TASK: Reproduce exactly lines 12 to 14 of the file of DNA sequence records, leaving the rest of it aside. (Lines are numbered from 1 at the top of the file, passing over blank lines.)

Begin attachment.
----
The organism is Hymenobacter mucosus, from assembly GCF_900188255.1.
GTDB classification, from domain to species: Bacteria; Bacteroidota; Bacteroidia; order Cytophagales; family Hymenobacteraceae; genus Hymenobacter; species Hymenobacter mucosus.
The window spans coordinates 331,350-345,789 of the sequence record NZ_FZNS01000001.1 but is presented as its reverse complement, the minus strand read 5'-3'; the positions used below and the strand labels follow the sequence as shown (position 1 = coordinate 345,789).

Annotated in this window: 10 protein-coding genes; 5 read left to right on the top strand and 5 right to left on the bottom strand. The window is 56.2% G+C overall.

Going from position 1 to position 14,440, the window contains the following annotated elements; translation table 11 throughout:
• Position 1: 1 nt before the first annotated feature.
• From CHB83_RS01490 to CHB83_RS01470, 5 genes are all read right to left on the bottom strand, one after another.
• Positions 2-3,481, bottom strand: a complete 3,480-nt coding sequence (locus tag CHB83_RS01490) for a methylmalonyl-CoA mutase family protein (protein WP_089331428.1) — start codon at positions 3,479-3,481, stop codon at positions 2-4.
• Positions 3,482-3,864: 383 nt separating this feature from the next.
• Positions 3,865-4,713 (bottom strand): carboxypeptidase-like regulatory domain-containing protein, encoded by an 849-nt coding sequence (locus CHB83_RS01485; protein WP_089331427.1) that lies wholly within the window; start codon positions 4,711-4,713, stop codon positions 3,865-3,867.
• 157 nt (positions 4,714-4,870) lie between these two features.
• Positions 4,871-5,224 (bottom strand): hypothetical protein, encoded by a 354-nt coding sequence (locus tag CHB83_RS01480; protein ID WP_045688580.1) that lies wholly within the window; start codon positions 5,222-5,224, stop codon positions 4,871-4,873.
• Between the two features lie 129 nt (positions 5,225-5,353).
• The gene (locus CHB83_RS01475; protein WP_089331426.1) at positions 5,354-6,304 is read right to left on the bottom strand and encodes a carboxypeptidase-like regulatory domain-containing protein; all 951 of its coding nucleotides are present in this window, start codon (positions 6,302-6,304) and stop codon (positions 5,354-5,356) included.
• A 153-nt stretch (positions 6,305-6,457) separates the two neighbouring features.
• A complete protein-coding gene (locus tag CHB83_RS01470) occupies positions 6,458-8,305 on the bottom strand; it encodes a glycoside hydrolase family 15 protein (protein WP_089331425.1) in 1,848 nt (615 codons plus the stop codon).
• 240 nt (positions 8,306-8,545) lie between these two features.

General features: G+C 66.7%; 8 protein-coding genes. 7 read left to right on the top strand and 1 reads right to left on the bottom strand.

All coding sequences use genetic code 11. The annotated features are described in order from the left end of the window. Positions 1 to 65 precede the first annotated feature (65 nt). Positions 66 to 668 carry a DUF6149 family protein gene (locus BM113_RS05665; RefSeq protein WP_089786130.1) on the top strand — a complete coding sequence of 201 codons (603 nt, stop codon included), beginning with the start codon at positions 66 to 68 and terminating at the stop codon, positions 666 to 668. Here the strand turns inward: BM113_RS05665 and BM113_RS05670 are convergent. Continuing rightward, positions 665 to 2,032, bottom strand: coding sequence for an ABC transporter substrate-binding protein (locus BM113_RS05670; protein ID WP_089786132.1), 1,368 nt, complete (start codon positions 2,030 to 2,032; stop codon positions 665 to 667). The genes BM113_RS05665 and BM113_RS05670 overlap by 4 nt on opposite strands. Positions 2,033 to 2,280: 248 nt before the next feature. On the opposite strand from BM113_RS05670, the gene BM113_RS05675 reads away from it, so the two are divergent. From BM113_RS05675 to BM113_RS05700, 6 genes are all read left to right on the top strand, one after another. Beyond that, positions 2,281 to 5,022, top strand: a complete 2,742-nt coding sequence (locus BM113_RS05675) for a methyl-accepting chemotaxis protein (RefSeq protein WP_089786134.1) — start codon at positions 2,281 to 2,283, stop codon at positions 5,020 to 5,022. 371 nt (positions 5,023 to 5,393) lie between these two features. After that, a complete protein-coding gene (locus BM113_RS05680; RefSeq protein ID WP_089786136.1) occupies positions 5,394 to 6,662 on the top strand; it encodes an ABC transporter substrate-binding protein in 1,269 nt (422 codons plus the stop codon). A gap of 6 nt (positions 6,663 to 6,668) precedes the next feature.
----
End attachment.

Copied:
• Positions 4,871-5,224 (bottom strand): hypothetical protein, encoded by a 354-nt coding sequence (locus tag CHB83_RS01480; protein ID WP_045688580.1) that lies wholly within the window; start codon positions 5,222-5,224, stop codon positions 4,871-4,873.
• Between the two features lie 129 nt (positions 5,225-5,353).
• The gene (locus CHB83_RS01475; protein WP_089331426.1) at positions 5,354-6,304 is read right to left on the bottom strand and encodes a carboxypeptidase-like regulatory domain-containing protein; all 951 of its coding nucleotides are present in this window, start codon (positions 6,302-6,304) and stop codon (positions 5,354-5,356) included.